Ten years as an adjunct has taught me you gotta let ‘em know early who’s in charge. “You’re gonna get wet on this job,” I snap. “It can’t be helped.”
            “Hey man, I’m not gonna let you disrespect me,” he warns, in a tone of voice that lets me know I’m supposed to be impressed. I’m not. Where the Hell did he get the idea that you’re supposed to walk into a for-profit institution and start talking trash like that your first hour there? Then I remember that he’s a recent graduate of our estimable public schools. Time for a little Real World 101 here. It’s early Sunday morning, not another soul in sight, and we’ll both be a lot better off if I thoroughly disabuse him of the notion of doing anything stupid. I get in his face and scream at him in the same thundering voice I use addressing 300 students without a microphone. I tell him that he’s finished, that I don’t need him, that I’ll finish the Goddamn run myself. I get on the radio and call the Big Boss and tell him, “Come and get this guy. He’s no good. I don’t need him.”
            “What’s wrong?” the Big Guy asks.
            “Just a whim on my part,” I snap. I’m not going into details. I’ve been working for this outfit almost six years. If my word isn’t good enough for them, they can fire me. I put the radio down, and Mike gets on to tell the Big Guy his side of the story. I can hear the Big Guy trying to soothe him while I’m rolling up the hose. I jump into the truck, completely ignoring Mike, and slam the door. He gets in beside me and I drive around the back. Still ignoring Mike, I jump out and begin washing at a furious pace. Mike seems so surprised that we can take him or leave him that he grabs his brush and starts brushing.
            The Big Guy never comes. Three hours later, the vehicles are all clean. By this time, Mike and I have reached an unspoken truce. I walk around and write down the numbers of all the vehicles while the tank is filling up.
            The next stop is a day care center for mentally disabled adults, with about a dozen vans. Sounds like a piece of cake, but the vans have to be cleaned inside and out. We sweep the floors, pick up the used Kleenex tissues, and clean the clients’ slobber off the windows with Windex and paper towels. There really isn’t any efficient way of doing this, and we’re both flopping around on the seats of the vans like a couple of fish out of water. Afterwards, we soap and brush the outsides, get the bill signed, and we’re on our way.
            The next place is an office supply company. They’ve got only two trucks, but they’re filthy. First I spray the trucks with “brightener” (actually aqueous sulfuric acid, colored a festive pink). Sometimes I wonder what all these years of inhaling aerosolized sulfuric acid is doing to my lungs, but there’s no time to worry about that now. I yell for Mike to turn on the soap, and he does, and I soap the trucks thoroughly. Mike brushes the trucks, and I rinse them off. The fronts of the boxes are still festooned with hundreds of dead insects, baked on by the heat of the sun. I pop the hood on one of the trucks and climb up on top of the engine block. An unexpected note of concern creeping into his voice, Mike warns, “Hey man, you’re gonna kill yourself.”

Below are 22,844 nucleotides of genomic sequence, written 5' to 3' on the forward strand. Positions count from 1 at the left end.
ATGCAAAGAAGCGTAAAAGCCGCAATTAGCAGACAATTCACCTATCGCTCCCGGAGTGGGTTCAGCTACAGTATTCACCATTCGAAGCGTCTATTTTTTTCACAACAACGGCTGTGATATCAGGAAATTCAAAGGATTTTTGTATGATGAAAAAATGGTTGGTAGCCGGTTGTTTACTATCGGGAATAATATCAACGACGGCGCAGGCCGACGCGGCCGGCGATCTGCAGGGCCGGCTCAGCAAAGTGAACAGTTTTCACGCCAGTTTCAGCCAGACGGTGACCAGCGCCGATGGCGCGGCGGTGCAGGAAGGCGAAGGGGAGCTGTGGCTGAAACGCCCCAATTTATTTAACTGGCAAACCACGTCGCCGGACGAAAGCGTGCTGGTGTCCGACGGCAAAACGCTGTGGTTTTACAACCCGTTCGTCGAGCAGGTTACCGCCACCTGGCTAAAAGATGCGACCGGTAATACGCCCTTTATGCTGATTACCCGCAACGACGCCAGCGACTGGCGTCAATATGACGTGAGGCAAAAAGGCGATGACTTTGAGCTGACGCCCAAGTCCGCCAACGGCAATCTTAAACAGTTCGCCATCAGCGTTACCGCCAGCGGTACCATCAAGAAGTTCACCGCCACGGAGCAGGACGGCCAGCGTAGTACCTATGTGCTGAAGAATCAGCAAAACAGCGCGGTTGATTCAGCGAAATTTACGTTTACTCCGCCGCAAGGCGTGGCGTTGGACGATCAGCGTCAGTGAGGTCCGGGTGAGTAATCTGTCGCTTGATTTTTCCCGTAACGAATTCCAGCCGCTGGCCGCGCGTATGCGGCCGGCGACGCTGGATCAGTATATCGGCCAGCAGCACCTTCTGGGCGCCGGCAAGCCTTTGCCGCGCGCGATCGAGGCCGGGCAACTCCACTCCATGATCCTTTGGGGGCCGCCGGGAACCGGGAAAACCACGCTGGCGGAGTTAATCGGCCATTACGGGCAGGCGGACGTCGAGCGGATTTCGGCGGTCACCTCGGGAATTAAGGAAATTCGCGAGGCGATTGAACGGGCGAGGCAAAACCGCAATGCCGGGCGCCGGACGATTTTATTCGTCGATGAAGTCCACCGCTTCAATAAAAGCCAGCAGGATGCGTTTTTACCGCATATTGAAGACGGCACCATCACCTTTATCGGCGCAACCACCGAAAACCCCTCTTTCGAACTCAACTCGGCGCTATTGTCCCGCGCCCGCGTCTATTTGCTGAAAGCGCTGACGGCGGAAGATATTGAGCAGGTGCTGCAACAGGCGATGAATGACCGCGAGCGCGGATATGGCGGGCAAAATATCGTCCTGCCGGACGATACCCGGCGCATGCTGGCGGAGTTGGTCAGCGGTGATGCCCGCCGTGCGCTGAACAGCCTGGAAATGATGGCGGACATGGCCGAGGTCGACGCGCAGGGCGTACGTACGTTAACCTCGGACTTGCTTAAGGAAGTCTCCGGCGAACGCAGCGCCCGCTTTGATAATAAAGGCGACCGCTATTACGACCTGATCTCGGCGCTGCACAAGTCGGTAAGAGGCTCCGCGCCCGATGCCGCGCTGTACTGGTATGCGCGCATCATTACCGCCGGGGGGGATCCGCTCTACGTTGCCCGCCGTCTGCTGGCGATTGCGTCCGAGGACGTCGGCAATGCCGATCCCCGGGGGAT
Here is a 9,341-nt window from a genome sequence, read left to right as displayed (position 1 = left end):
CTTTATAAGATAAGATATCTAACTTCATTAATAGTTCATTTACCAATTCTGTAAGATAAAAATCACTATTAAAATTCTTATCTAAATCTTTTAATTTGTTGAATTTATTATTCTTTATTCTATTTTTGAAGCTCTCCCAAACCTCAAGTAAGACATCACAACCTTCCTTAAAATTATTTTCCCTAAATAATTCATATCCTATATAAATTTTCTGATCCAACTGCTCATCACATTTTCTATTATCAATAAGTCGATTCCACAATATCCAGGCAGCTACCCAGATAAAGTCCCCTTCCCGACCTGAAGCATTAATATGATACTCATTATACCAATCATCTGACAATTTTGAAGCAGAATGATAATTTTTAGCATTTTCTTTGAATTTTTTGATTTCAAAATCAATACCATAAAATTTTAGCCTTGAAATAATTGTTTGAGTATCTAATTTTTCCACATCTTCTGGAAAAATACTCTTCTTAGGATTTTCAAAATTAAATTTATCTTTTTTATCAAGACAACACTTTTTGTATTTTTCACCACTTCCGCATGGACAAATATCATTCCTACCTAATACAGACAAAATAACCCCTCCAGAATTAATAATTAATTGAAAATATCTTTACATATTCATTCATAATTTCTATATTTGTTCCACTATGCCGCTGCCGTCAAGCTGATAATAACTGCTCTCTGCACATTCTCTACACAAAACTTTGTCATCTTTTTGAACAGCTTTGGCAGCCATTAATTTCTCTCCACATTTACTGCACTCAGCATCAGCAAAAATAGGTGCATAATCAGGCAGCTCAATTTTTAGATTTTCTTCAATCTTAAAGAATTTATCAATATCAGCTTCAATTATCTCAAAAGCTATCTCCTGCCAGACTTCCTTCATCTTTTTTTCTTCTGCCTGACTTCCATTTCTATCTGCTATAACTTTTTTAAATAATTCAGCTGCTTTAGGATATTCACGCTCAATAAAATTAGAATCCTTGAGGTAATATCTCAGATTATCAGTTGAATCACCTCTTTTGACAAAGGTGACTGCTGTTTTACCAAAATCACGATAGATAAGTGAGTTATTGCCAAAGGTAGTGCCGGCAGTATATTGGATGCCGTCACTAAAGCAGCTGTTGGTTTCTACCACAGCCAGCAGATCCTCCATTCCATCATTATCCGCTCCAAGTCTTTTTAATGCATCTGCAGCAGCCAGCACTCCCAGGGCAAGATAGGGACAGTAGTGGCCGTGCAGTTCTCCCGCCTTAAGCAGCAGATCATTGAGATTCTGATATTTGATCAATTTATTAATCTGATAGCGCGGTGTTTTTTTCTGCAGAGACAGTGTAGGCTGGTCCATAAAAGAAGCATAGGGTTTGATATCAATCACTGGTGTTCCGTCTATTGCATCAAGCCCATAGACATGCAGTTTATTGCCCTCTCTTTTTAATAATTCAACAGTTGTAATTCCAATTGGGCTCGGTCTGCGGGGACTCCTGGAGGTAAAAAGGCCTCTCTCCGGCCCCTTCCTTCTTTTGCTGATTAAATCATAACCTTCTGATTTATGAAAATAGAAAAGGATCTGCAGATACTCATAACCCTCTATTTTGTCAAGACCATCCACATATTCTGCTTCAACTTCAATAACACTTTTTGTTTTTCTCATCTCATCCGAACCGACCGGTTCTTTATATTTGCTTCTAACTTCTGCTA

“That’s an issue only for people with something to live for, “ I quip, but actually there’s very little danger of my hurting myself here. I know what I’m doing. I blast the front of the boxes with brightener, then soap. Mike hands me the short brush, and I brush the Hell out of the front of the box, then rinse it off. I repeat the same procedure with the other truck. They’re far from immaculate, but they look a Hell of a lot better than they did when we arrived. I make out the bill and leave a copy (there’s nobody around to sign for it) and we’re on our way.
            And so the day rolls by. We finish all our accounts and get back to the shop at 6:00 PM. Mike jumps out of the truck and guides me into a parking space. I hand the wrench and hydrant cap back to Ray, and Mike and I punch out. By now we’ve both been on our feet for twelve hours, for the second day in a row. I know that when I get home, I’m going to gorge myself and sleep for fourteen hours.
            I offer Mike a ride home, and he accepts. We both climb into my little Kia Sephia, which is small, but it’s clean and well-maintained. After dropping him off, I merge on to 295 and begin heading home.
            The rays of the setting sun are streaming through the car windshield, suffusing my world with an amber glow. The purest slumber known to man awaits me – the restful repose that comes after hard work.
            It’s not over yet. Tomorrow is another day.

About the Author:

Patrick D Hahn is an Affiliate Professor of Biology at Loyola University Maryland and a freelance writer.